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What is Missing From Canada’s Indo-Pacific Strategy?

I did some reading up on Canada’s Indo-Pacific Strategy and the consensus seems to be that it’s a step in the right direction but that it is also modest. In Take Whiteman and its sequel, China plays a role, but it’s primarily in the background.

In my novels, the United States is in the midst of a civil war and has largely pulled back from its international commitments. I have also assumed China has taken Taiwan and is asserting itself in various places around the world.

As I see it in my stories, the vision I’ve written about concerning China is the culmination of world events as they have been playing out in recent years.

On reading Canada’s Indo-Pacific Strategy, it would seem the Canadian government has finally come to the conclusion that China should be treated as a threat and that Canada, in cooperation with its closest allies, should take various steps to counter China in the region.

I won’t do a full analysis of the strategy; rather, I’ll flag those defence-related outputs that could have been added to this document to make it more impactful from a policy perspective and more notable in the eyes of alliance partners.

Having reviewed the strategy, for what it is worth. I can say that I’m supportive of what’s proposed. As many analysts have suggested, it is an important step in the right direction. However, it could have done more, particularly in the area of defence commitments.

On the defence front, here are the outputs that Canada should have included in its Indo-Pacific Strategy, to better position it to make a more meaningful impact in the region over the next ten to fifteen years:

1) Commitment to Purchase Submarines. I wrote a lengthy blog on this, so I won’t repeat my argument. Here, I will only reiterate a few points. First, if Canada is going to be treated seriously by its foes and allies, it must have a submarine capability. The bare minimum is four boats, seven would be better. Second, Canada does not need nuclear-powered subs. Modern, versatile, affordable diesel boats are what Canada needs. A further point. I realize that Canada is years away from making an announcement on the purchase of submarines (if at all). However, for the purpose of the Indo-Pacific Strategy, at the least, the Canadian government could have acknowledged that submarines are an integral component of Canada’s Navy and that it will formally commence the process of exploring whether or not to replace its current fleet of Victoria-class vessels.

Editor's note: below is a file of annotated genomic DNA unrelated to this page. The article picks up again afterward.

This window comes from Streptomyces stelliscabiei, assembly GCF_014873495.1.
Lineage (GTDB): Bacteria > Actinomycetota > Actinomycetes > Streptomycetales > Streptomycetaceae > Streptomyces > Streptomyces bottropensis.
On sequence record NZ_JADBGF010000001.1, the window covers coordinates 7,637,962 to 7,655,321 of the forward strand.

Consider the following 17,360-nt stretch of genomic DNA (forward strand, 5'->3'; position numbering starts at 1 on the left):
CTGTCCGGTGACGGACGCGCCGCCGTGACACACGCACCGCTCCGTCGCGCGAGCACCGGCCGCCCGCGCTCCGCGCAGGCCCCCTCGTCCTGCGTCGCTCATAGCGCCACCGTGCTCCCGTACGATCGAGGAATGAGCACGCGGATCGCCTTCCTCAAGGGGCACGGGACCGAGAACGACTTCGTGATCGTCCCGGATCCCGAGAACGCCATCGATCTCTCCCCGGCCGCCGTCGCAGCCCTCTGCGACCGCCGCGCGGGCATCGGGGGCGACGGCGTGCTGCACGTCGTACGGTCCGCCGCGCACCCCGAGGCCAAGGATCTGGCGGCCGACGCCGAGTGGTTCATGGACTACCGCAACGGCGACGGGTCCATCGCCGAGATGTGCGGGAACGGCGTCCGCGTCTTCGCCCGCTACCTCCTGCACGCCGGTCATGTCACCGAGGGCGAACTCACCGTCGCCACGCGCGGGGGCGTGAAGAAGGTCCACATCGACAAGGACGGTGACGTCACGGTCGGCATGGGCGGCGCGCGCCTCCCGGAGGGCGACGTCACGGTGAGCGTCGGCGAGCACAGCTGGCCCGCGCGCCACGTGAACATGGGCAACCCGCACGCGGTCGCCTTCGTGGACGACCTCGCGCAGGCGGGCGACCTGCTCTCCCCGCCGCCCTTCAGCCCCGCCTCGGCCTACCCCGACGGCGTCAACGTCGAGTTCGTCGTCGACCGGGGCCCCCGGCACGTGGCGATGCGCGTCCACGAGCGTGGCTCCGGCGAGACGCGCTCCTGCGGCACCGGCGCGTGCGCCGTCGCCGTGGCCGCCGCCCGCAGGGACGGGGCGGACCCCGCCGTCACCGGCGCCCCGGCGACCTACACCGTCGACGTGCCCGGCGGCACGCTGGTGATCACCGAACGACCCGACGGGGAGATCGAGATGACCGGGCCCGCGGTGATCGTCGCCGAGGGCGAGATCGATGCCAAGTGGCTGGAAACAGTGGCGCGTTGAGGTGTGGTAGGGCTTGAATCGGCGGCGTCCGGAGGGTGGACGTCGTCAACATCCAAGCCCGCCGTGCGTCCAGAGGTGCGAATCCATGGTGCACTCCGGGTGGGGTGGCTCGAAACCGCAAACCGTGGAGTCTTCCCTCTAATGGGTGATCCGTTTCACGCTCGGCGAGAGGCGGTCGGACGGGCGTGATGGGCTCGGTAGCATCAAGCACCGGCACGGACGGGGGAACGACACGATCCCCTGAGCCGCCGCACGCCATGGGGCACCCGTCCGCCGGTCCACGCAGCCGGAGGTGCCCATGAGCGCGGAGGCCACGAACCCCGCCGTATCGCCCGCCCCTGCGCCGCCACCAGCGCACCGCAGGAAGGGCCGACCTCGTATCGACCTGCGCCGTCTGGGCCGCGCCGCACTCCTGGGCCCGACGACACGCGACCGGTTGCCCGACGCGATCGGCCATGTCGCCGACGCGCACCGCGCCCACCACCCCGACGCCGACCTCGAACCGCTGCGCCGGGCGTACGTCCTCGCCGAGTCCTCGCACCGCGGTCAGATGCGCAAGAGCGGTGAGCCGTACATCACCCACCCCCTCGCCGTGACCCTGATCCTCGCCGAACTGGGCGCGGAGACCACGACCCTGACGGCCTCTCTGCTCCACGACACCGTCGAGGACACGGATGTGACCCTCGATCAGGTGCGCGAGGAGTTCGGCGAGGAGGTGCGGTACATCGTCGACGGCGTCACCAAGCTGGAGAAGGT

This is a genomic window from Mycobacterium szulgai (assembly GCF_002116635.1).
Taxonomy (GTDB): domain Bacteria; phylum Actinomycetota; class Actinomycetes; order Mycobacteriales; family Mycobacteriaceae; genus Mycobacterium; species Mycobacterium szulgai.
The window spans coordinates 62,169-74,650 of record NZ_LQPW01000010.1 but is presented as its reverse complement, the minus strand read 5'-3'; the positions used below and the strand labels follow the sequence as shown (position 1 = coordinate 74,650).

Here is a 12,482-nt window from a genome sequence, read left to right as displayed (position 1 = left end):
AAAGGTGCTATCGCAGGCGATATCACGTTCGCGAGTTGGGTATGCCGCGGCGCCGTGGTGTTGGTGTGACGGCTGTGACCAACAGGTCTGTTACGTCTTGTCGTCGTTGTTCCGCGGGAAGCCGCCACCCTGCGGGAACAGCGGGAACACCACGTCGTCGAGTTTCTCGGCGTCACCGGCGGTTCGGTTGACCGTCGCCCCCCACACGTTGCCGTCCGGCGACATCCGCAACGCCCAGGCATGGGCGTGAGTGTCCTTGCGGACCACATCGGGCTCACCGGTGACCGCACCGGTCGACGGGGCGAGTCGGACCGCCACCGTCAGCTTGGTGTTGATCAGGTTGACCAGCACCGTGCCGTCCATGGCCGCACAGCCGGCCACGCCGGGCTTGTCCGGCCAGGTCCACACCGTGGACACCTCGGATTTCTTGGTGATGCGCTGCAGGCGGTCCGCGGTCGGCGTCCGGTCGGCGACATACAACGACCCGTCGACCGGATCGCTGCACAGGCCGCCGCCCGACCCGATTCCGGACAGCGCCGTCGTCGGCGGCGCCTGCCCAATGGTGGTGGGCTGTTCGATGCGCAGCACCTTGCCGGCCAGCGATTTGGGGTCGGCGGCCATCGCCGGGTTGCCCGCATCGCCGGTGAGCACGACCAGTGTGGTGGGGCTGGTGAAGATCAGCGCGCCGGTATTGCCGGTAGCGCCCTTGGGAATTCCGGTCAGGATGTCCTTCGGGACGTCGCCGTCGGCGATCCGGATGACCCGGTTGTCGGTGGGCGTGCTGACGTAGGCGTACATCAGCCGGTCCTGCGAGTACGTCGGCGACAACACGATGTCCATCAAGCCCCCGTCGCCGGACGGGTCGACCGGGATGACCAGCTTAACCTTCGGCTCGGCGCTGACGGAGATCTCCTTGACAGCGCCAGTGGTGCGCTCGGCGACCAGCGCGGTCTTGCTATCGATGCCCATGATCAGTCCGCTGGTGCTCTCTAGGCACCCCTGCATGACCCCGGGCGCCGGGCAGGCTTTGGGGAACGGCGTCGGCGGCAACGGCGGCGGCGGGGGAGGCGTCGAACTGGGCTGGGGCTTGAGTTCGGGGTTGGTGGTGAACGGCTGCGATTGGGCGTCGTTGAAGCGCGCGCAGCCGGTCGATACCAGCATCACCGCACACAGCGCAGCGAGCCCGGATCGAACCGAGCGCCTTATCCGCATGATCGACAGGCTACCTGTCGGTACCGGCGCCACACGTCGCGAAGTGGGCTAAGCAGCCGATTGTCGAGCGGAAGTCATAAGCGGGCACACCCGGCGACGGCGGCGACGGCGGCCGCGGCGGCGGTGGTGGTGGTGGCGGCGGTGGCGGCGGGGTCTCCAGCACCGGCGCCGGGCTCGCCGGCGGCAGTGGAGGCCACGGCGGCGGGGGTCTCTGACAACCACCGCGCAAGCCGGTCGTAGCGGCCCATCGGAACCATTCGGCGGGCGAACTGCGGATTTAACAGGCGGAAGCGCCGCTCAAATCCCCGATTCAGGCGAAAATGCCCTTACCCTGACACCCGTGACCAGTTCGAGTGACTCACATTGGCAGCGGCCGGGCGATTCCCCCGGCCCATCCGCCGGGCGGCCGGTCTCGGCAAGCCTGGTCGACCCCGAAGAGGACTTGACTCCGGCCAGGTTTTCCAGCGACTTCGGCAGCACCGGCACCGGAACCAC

1b) Pacific Forward Operating Base. As was done for years in the United Arab Emirates, if Canada is going to purchase a modern submarine fleet, it should look to establish an agreement with one of several allies enabling the Canadian Navy to establish a forward operating base that would allow it to stage supplies and a maintenance capacity for however many submarines might periodically operate in the region. With a permanent or semi-permanent presence in the Indo-Pacific, Canada would gain invaluable knowledge and experience in working with its allies in this part of the world. It would also signal Canada, itself a nation of the Pacific, has a serious interest in fulfilling the objectives of its Indo-Pacific policy. And as per the point above, the strategy didn’t necessarily have to indicate that a forward operating base is going to happen; rather, the concept could be explored in consultation with Canada’s closest allies.

2) Surveillance/Anti-Submarine Aircraft. Canada is actively looking to purchase 8-12 Posiden-8s, which the Canadian Armed Forces have called the Canadian Multi-Mission Aircraft (CMMA). Based on what I’ve reviewed online, this plane would perform a broad range of functions, including surveillance on land and sea, and anti-submarine warfare. Like submarines, this is a platform that Canada must purchase. The combination of its long coastline and its desire to play a meaningful role in multilateral missions in the future, necessitates an airframe like Boeing’s P-8. Mention of the commitment to purchase a Posiden-like platform in the strategy would have been another important signal that Canada is becoming more serious about its military and its engagement in the Indo-Pacific region.